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1.Brachioradialis
2.Superficial Radial n.
3.Radial Artery
4.Flexor Carpi Radialis
5. Median Nerve
6.Flexor Digitorum Superficialis
7.Ulnar Artery
8.Ulnar Nerve
9. Flexor Carpi Ulnaris
Nerves of the
Anterior
Compartment
NERVES OF THE ANTERIOR
COMPARTMENT
NERVES OF THE ANTERIOR
COMPARTMENT MEDIAN NERVE
---The median nerve
leaves the cubital
fossa by passing
between the two
heads of pronator
teres.
---It continues
downward adherent
to the posterior
surface of the flexor
digitorum
superficialis.
----At the wrist it emerges
between the lateral
margin of the tendons
of flexor digitorum
superficialis and the
tendon of flexor carpi
radialis. Here it lies
posterior to the
palmaris longus tendon.
----The median nerve
enters the palm by
passing posterior to the
flexor retinaculum
BRANCHES OF THE MEDIAN NERVE
1. Muscular branches
in the cubital fossa
to the pronator
teres, the flexor
carpi radialis, the
palmaris longus,
and the flexor
digitorum
superficialis.
2. Articular branches
to the elbow joint.
3. Anterior interosseous
nerve, which arises as it
emerges from between
the two heads of the
pronator teres muscle.
It runs down on the
anterior surface of the
interosseous membrane.
Give branches from to
the flexor pollicis longus,
the lateral half of flexor
digitorum profundus, and
the pronator quadratus.
4. Palmar cutaneous
branch, Which passes to
the skin over the lateral
part of the palm.
NERVES OF THE ANTERIOR
COMPARTMENT .ULNAR NERVE
The ulnar nerve
enters the forearm
from behind the
medial epicondyle
of the humerus.
Note that it crosses
the medial ligament
of the elbow joint
and passes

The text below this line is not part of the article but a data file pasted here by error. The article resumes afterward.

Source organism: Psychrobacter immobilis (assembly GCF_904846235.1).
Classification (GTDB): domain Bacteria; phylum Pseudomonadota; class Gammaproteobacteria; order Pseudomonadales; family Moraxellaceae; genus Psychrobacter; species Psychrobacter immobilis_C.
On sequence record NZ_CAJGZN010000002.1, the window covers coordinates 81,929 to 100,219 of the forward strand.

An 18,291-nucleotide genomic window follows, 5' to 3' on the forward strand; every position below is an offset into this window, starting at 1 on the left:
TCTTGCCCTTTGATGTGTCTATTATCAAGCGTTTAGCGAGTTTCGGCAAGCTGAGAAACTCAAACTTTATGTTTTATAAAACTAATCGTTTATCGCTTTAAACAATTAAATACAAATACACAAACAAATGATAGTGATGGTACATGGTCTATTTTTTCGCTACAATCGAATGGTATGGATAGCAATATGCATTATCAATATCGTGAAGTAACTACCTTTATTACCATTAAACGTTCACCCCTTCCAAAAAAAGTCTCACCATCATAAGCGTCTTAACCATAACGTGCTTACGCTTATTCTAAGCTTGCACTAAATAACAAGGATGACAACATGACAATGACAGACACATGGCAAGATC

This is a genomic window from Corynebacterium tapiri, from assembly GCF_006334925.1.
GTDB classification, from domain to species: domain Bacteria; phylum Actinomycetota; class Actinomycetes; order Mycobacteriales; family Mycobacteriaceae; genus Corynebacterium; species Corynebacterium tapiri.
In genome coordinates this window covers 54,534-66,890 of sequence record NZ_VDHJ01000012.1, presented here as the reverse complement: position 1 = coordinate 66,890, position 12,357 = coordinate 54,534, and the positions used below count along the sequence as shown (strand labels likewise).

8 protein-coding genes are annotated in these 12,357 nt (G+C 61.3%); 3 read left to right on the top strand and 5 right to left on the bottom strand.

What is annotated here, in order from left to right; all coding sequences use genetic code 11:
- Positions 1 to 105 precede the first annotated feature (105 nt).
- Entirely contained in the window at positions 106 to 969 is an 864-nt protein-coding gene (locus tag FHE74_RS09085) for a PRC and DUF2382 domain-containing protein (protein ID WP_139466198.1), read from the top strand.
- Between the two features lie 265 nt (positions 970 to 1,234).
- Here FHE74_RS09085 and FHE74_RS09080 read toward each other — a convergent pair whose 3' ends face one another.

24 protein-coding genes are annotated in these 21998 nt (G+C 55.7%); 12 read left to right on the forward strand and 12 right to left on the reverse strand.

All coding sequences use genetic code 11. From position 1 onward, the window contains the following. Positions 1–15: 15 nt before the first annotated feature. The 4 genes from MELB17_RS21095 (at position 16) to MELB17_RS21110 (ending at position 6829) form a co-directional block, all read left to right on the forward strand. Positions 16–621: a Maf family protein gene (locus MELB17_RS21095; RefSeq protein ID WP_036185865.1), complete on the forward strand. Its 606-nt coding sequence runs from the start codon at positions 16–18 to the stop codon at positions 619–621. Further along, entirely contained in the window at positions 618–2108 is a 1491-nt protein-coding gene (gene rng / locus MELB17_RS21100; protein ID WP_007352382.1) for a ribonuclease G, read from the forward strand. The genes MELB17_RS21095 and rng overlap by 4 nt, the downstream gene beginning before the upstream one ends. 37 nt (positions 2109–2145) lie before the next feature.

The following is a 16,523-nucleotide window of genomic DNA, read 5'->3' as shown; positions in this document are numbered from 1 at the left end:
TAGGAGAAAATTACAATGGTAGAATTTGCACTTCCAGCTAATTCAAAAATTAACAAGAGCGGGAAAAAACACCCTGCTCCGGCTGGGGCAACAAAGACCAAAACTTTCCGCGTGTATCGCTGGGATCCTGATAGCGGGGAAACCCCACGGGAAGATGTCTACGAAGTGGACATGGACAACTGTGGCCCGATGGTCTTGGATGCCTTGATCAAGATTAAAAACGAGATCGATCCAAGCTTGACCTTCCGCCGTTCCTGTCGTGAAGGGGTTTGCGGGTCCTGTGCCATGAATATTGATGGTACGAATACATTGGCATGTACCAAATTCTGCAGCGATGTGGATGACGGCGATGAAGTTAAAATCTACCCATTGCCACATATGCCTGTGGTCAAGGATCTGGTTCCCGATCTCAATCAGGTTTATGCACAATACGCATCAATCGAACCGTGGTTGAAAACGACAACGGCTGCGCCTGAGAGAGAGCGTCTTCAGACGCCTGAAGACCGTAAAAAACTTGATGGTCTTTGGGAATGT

between the two
heads of the flexor
carpi ulnaris.
.
The nerve pass
downward between the
flexor carpi ulnaris and
the flexor digitorum
profundus muscles.
At the wrist observe that
the nerve lies between
the tendons of the
flexor carpi ulnar and
the flexor digitorum
superficialis muscles.
The ulnar nerve enters
the palm lateral to the
pisiform bone, anterior
to the flexor
retinaculum.
BRANCHES OF THE ULNAR NERVE
1. Muscular
branches to the
flexor carpi
ulnaris and to the
medial half of the
flexor digitorum
profundus.
2. Articular
branches to the
elbow joint.
3. Palmar cutaneous
branch, which arises in
the middle of the
forearm and supplies the
skin over the hypothenar
eminence.
4. Dorsal branch, or
posterior cutaneous
branch, which is large
and passes medially
between the tendon of
flexor carpi ulnaris and
the ulna and is
distributed on the
posterior surface of the
hand and fingers.
LATERAL PART OF POSTERIOR
(EXTENSOR) COMPARTMENT OF
FOREARM
Definition: portion of
the posterior fascial
compartment of the
forearm that
includes the “lateral
wad” muscles;
brachioradialis and
extensores radiales.
The posterior compartment of the forearm
contains 11 muscles, divided into deep and
superficial layers.
Superficial

brachioradialis
Blood supply
anterior and posterior

extensor carpi radialis longus
interosseous arteries

extensor carpi radialis brevis
(branches of the ulna
artery via the common

extensor digitorum
ulna artery

extensor digiti minimi

extensor carpi ulnaris
Deep

supinator

extensor pollicis longus

extensor pollicis brevis

abductor pollicis longus

extensor indicis
Nerve supply


The aconeus is sometimes considered part all muscles in the extensor